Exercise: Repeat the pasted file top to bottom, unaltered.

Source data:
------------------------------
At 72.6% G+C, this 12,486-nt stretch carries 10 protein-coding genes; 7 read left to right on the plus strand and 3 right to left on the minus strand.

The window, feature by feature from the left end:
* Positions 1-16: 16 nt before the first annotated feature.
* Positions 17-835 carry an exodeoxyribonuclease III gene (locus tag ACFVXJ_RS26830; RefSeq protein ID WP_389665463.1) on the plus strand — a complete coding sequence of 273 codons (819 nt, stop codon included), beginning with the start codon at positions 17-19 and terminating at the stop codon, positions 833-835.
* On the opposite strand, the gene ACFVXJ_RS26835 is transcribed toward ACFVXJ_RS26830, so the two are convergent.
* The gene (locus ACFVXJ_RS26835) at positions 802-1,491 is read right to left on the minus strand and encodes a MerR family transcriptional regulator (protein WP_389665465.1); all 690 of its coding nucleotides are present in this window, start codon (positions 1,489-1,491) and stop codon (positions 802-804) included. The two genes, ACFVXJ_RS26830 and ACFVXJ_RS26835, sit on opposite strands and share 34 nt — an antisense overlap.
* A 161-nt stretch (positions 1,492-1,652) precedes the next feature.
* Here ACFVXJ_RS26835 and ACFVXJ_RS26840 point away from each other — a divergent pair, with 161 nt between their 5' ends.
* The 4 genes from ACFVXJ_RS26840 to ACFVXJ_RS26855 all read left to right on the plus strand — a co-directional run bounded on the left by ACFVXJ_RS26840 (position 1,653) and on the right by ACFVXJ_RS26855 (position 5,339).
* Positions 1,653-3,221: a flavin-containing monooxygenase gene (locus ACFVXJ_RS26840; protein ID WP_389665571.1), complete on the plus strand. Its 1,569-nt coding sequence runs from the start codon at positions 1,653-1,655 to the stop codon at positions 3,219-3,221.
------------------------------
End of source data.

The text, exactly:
At 72.6% G+C, this 12,486-nt stretch carries 10 protein-coding genes; 7 read left to right on the plus strand and 3 right to left on the minus strand.

The window, feature by feature from the left end:
* Positions 1-16: 16 nt before the first annotated feature.
* Positions 17-835 carry an exodeoxyribonuclease III gene (locus tag ACFVXJ_RS26830; RefSeq protein ID WP_389665463.1) on the plus strand — a complete coding sequence of 273 codons (819 nt, stop codon included), beginning with the start codon at positions 17-19 and terminating at the stop codon, positions 833-835.
* On the opposite strand, the gene ACFVXJ_RS26835 is transcribed toward ACFVXJ_RS26830, so the two are convergent.
* The gene (locus ACFVXJ_RS26835) at positions 802-1,491 is read right to left on the minus strand and encodes a MerR family transcriptional regulator (protein WP_389665465.1); all 690 of its coding nucleotides are present in this window, start codon (positions 1,489-1,491) and stop codon (positions 802-804) included. The two genes, ACFVXJ_RS26830 and ACFVXJ_RS26835, sit on opposite strands and share 34 nt — an antisense overlap.
* A 161-nt stretch (positions 1,492-1,652) precedes the next feature.
* Here ACFVXJ_RS26835 and ACFVXJ_RS26840 point away from each other — a divergent pair, with 161 nt between their 5' ends.
* The 4 genes from ACFVXJ_RS26840 to ACFVXJ_RS26855 all read left to right on the plus strand — a co-directional run bounded on the left by ACFVXJ_RS26840 (position 1,653) and on the right by ACFVXJ_RS26855 (position 5,339).
* Positions 1,653-3,221: a flavin-containing monooxygenase gene (locus ACFVXJ_RS26840; protein ID WP_389665571.1), complete on the plus strand. Its 1,569-nt coding sequence runs from the start codon at positions 1,653-1,655 to the stop codon at positions 3,219-3,221.